Quitting smoking: how do you overcome cravings?

Cravings, which are sometimes strong, are an integral part of the quitting process. Learn how to control them so you don't fail or relapse.

The need for dopamine

To better understand why quitting smoking is so hard, it is important to look at the mechanisms behind tobacco addiction. The nicotine in cigarette smoke is the main culprit. When smoke is inhaled, the nicotine enters the lungs, is absorbed into the bloodstream and then reaches the brain. This process takes less than 20 seconds, which is why the effect of a puff is almost instantaneous. 

To produce its stimulating effect, nicotine binds to very specific receptors in the brain. This effect leads to the release of a hormone called dopamine. It causes the feeling of well-being or calm that smokers are seeking. It also leads to the activation of the reward circuit. Over time, addiction sets in. Eventually, not smoking leads to strong cravings and withdrawal symptoms.

The human brain responds to dopamine because it is the hormone of pleasure, gratification and "self-care". It is normal to seek out this type of stimulation and there are a multitude of ways that the brain secretes this hormone and relishes in it. Dopamine plays a major role in all types of addiction (alcohol, drugs, gambling, video games, etc.). Fortunately, its secretion can be stimulated in many other ways that are very healthy: music, artistic activities, a walk in the woods, a bubble bath, etc.


Cigarette cravings

When you quit smoking, you can expect to experience irresistible urges to smoke, strong impulses that are sometimes called "cravings". Additionally, a person who quits smoking cold turkey, without any smoking cessation aids, will experience what is called a withdrawal syndrome, during which they will experience symptoms such as irritability, nervousness, depressed mood, concentration problems, etc.

Cravings can occur at any time, but they are more likely to occur when you are experiencing unpleasant emotions or feelings (sadness, anxiety, anger, etc.) or, on the contrary, when you are experiencing very pleasant situations (vacations, celebrations, meeting friends, good news, etc.). Remember, your brain associates nicotine with comfort and reward. This explains why some people feel strong cravings to smoke even after many years of abstinence!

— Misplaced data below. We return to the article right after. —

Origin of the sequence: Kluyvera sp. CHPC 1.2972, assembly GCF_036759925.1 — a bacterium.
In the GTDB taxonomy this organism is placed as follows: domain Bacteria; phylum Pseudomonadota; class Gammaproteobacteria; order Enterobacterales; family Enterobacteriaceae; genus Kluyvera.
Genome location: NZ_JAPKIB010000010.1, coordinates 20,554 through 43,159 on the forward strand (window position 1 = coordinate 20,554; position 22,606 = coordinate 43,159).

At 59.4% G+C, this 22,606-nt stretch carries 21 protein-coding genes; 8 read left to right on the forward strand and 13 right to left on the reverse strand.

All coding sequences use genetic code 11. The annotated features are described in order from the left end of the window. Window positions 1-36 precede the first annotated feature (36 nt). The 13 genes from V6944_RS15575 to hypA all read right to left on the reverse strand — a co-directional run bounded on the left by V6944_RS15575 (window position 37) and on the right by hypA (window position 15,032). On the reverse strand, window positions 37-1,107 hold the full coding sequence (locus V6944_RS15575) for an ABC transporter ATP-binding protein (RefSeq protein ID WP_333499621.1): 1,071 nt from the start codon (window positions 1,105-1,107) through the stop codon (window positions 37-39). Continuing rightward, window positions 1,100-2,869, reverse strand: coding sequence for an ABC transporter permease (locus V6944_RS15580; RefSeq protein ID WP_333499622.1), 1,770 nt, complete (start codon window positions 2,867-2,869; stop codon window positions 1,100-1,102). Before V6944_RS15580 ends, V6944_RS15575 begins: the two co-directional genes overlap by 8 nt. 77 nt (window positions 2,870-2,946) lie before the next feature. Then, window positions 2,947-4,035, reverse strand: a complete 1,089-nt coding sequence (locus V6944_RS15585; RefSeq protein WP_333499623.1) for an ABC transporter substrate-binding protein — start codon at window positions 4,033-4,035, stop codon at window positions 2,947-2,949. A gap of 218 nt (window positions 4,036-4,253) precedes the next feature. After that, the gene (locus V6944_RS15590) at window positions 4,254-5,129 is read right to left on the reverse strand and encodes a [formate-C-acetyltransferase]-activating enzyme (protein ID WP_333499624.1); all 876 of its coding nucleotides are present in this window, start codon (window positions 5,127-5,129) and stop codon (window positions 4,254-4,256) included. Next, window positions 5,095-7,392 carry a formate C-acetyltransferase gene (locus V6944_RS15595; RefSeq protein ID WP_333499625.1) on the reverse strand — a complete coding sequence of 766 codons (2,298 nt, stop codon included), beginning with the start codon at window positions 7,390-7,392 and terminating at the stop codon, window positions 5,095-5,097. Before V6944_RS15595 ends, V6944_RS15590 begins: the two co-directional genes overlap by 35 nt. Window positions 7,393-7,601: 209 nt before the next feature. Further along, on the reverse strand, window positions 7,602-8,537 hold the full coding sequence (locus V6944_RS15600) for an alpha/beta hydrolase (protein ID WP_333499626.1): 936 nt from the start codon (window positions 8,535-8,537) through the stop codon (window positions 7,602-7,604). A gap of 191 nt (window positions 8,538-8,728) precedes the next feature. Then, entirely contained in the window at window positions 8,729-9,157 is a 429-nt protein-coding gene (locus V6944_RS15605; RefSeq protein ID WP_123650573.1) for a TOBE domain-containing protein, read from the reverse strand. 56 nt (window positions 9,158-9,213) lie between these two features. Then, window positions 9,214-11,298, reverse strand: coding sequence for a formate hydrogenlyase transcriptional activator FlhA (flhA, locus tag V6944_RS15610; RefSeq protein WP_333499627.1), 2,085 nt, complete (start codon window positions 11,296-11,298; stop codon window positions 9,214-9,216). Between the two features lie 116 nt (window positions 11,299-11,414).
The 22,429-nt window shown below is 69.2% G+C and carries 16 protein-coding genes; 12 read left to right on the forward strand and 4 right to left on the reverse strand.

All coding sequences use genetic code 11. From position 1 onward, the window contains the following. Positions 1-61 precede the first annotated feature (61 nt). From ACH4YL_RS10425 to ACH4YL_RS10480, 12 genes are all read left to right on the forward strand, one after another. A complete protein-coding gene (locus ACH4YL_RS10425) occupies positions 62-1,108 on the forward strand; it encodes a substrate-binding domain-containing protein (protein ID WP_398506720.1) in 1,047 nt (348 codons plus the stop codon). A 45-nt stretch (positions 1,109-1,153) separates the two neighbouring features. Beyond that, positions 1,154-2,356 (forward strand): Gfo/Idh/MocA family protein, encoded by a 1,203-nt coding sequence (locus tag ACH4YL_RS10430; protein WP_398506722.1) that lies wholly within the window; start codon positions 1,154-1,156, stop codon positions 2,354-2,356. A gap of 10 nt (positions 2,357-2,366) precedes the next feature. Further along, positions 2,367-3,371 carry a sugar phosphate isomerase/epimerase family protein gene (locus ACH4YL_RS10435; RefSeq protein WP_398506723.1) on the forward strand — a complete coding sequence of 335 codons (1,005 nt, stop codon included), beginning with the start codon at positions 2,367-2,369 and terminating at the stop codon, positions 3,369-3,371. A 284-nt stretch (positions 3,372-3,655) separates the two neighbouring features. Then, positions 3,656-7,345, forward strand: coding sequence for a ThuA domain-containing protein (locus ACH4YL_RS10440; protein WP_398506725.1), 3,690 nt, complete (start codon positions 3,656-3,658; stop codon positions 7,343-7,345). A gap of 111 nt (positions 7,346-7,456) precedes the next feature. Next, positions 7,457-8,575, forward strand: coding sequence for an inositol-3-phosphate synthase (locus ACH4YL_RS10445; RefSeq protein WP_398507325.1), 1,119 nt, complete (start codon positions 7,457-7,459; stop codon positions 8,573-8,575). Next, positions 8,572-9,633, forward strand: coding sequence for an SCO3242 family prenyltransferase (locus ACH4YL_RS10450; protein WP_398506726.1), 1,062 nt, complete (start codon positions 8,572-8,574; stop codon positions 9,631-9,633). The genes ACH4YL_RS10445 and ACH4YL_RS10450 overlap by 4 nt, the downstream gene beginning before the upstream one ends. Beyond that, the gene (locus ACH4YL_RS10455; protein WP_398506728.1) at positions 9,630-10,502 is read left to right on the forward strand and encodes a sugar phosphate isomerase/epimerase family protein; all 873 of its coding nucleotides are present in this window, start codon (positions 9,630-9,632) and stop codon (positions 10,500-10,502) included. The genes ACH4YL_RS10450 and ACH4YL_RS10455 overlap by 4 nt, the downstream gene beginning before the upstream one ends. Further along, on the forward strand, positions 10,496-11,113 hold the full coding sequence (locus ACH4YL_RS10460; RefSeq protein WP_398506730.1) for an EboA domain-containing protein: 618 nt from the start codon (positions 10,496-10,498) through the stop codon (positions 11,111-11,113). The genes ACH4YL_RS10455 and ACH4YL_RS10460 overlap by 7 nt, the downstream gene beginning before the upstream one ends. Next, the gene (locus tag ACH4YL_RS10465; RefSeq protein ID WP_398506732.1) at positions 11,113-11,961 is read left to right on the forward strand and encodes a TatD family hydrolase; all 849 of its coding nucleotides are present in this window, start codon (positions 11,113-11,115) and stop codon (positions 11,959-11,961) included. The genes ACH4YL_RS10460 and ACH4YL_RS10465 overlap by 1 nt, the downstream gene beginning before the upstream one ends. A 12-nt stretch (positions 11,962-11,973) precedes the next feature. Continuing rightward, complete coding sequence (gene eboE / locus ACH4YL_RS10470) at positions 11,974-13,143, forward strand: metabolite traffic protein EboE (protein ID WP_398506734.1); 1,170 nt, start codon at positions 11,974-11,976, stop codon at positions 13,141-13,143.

Smoking cessation aids

These medications are intended to help people in their efforts to stop smoking. Their action consists in reducing withdrawal symptoms and cravings. Without this help, you only have a one in twenty chance of success. Your pharmacist can prescribe the product that is right for you and give you the necessary advice.

There are two main types of smoking cessation aids: oral medications (varenicline and bupropion) and nicotine replacement therapies (e.g. patch, lozenge, gum, inhaler or spray). Some treatments can be combined for greater effectiveness.

Without smoking cessation aids, you may experience much more intense and frequent cravings. It's worthwhile to be well informed and to develop an action plan (your pharmacist can help you).


Some tips on how to manage cravings

A strong urge to smoke generally lasts three to five minutes. These moments of discomfort can be prevented to some extent. However, you should know that they will inevitably occur, so you might as well be prepared and plan your strategies to deal with them. When a craving occurs, it will be beneficial to divert your focus, stay busy, and take concrete actions that will help you ride out the wave.

Here are some tips on how to prevent, reduce or control your cigarette cravings.

  • If you have identified factors that trigger or worsen your cravings to smoke, avoid them if possible (e.g. drinking coffee, alcohol or sugary drinks).
  • If there are smokers around you, let them know you are committed to staying smoke-free and set boundaries if they encourage you to smoke.
  • Avoid situations where you will be in contact with cigarettes.
  • When a craving arises, choose a simple activity that will keep your mind busy such as:
    • read
    • exercise or do housework
    • play with a child or pet
    • take a shower
    • call a friend or loved one
    • do a crossword puzzle or sudoku
    • watch a show
    • play a game on your phone
    • etc.
  • Also focus on activities that keep your hands busy or your mouth stimulated:
    • knit
    • draw
    • play with a stress ball
    • eat a healthy snack
    • drink an ice-cold glass of water or a beverage (ideally a "healthy" one) slowly and with small sips
    • brush your teeth
    • chew gum
    • etc.
  • Learn breathing exercises or relaxation techniques that will help you when the time comes.
  • Ask ex-smokers to share their tips with you.
  • Make a list of your strategies and keep it with you.

Pharmacists can support you throughout the smoking cessation process. Make them your ally to increase your chances of success!


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Quitting smoking: how do you overcome cravings?

Cravings, which are sometimes strong, are an integral part of the quitting process. Learn how to control them so you don't fail or relapse.
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